The wide variety of green semiprecious gems may make it difficult to identify a particular stone at first glance. However, knowing different classifications for stones can help you to identify it. Often you can classify a stone by observation, without using scientific equipment or tests. Record all the observations you make to compare against the classifications in your gem book. If a stone appears similar to two different varieties of green semiprecious stones, you can continue testing or have a professional gemologist evaluate it.
- Gemstone book
- Magnifying glass
- Color wheel
It's a good idea to use more than one gemstone book. Different books have slightly differing information about the exact appearance of stones; this can help you better determine what stone you have.
Clean the stone of any dirt or debris with water and a soft cloth. You need to be able to see the stone clearly to determine what it is.
Place the stone under a light and determine its transparency. If you can see clear through the stone, it is transparent. If you can’t see through the stone at all, it is opaque. If you can see through the stone but the image is cloudy, it is translucent. Just to name a few of the green semiprecious varieties: dioptase, atacamite, variscite, olivine and peridot stones are transparent to translucent. Malachite, on the other hand, will be translucent to opaque. Tourmaline can be transparent, translucent or opaque.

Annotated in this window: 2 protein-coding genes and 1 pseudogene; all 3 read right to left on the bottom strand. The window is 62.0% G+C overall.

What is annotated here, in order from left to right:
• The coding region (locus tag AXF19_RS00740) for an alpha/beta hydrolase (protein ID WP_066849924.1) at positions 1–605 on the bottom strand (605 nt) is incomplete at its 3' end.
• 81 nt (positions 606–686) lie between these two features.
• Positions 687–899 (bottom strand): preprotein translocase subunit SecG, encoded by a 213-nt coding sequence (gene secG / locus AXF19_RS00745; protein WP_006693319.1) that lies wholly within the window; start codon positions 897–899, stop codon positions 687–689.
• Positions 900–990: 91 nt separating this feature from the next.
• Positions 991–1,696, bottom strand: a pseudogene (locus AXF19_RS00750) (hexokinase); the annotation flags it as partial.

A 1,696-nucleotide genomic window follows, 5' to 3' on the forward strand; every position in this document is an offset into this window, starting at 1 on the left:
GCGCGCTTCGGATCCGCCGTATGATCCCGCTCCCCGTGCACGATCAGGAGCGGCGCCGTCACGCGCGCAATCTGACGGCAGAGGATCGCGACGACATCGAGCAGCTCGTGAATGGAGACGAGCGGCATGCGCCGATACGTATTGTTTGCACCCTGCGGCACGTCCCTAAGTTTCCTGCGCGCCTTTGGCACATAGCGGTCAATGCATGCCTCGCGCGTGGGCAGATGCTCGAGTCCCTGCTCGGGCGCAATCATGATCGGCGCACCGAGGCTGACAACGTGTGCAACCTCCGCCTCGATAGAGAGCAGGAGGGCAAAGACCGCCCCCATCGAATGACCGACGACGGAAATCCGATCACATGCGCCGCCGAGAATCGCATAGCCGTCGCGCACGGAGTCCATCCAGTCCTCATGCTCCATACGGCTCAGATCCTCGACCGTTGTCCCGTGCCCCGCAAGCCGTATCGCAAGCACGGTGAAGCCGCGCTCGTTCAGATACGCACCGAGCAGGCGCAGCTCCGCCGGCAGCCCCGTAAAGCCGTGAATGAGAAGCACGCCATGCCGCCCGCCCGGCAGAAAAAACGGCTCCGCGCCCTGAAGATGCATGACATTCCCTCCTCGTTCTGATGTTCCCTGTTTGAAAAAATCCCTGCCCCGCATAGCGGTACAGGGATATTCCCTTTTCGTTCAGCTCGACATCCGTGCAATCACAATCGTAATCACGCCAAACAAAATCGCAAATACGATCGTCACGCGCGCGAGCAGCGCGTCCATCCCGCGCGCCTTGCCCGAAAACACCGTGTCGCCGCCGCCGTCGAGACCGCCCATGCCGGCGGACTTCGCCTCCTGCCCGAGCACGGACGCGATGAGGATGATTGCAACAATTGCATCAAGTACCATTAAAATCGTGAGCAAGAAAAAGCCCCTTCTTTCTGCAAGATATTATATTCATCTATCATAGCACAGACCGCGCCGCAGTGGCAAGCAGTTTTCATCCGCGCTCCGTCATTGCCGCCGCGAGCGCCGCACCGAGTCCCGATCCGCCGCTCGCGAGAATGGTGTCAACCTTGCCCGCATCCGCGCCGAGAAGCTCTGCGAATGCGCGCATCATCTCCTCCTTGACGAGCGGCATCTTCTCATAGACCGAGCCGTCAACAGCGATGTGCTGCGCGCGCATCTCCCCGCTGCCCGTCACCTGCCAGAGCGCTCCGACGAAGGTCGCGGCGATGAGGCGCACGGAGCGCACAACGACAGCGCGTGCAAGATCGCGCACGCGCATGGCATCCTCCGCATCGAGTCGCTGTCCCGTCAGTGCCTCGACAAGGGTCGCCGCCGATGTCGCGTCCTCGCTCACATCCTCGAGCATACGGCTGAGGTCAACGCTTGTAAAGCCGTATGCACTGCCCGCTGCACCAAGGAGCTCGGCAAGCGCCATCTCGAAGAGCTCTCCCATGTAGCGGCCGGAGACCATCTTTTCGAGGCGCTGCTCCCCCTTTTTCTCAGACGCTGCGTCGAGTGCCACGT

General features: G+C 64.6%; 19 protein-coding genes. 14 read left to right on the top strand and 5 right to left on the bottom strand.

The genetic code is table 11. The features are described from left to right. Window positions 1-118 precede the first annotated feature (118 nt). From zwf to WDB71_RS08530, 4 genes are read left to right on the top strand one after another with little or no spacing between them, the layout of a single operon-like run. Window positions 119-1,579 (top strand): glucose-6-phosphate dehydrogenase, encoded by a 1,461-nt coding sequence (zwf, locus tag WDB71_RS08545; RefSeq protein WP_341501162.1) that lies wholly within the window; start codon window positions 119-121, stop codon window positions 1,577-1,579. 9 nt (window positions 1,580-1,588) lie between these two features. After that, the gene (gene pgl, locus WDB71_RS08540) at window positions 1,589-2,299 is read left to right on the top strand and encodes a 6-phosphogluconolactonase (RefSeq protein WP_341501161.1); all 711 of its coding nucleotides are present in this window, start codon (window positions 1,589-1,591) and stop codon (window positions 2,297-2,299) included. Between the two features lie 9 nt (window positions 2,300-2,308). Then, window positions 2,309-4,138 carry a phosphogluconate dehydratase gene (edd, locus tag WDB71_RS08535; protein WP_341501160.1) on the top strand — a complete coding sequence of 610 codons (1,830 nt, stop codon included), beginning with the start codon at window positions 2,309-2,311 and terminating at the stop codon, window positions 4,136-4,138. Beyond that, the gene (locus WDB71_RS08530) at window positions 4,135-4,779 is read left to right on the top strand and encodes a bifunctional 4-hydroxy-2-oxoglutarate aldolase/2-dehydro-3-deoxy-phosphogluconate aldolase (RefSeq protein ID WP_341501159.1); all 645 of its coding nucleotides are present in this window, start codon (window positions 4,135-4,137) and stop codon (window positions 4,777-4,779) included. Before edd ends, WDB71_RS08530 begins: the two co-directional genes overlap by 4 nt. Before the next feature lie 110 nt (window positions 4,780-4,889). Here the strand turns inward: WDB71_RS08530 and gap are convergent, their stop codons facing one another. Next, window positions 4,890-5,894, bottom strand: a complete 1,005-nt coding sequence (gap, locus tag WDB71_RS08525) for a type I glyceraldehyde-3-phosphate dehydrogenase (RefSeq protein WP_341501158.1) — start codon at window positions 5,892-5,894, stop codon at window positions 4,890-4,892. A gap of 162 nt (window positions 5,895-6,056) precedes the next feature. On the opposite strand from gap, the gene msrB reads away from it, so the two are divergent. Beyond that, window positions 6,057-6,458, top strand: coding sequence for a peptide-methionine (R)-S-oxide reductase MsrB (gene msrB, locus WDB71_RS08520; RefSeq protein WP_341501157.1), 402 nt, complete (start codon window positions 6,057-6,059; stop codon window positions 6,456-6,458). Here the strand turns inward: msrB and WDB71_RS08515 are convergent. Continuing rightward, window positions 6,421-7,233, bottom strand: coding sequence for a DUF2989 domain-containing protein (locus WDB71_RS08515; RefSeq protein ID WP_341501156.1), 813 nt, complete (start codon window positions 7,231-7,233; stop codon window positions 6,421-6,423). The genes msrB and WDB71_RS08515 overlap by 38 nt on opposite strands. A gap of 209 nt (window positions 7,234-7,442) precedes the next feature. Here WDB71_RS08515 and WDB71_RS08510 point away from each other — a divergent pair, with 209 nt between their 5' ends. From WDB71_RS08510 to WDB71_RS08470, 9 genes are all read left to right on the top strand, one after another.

While the stone is under the light, compare the color of the stone to shades of green on the color wheel. Dioptase is emerald to greenish blue. Atacamite ranges from bright green to dark green, while malachite is usually a rich green. Olivine and peridot range from green to yellow green. Tourmaline can display any of these shades. It may also appear as green at one end and pink at the other; this is known as watermelon tourmaline.
Conduct a streak test. Rub the stone against a piece of paper on a hard surface. The color of the powder that results will help you determine the true color of the stone. Malachite has a pale green streak, while olivine, tourmaline and peridot have a colorless streak. Dioptase’s streak is a pale greenish blue and atacamite has an apple green streak.
Determine the luster of the stone under the light. It may be vitreous, reflecting the light like glass; metallic, shining like a piece of metal; or dull, showing no luster at all. Dioptase, atacamite, malachite, olivine, peridot and tourmaline all have a vitreous luster. However, variscite has a vitreous to dull luster.
If you found the stone yourself, record the location where you found it. If it was in its natural location, this information can help you eliminate possibilities. Malachite exists in nine countries, dioptase in seven countries and peridot and olivine in six.
Estimate the hardness of the stone on the Mohs scale. You can do this by using an everyday object with a known hardness. Coins have a hardness of 3.5, glass a hardness of 6 and a knife blade a hardness of 5.5. Quartz has a hardness of 7; you can use it to test other stones. Test for hardness by attempting to scratch the stone with one of these objects. Malachite has a hardness of 3.5 to 4; variscite has a hardness of 3.5 to 4.5; peridot and olivine have a hardness of 6.5; dioptase has a hardness of 5; atacamite has a hardness of 3 to 3.5; tourmaline has a hardness of 7 to 7.5.
Compare the information you have recorded with information listed in your gem books. If the properties of your stone match those of a stone in the books, you can make a positive identification.
Things You'll Need
- “Gems of the World”; Cally Oldershaw; 2008.
- “Smithsonian Handbook: Rocks and Minerals”; Chris Pellant; 2002.
- green gem image by OMKAR A.V from Fotolia.com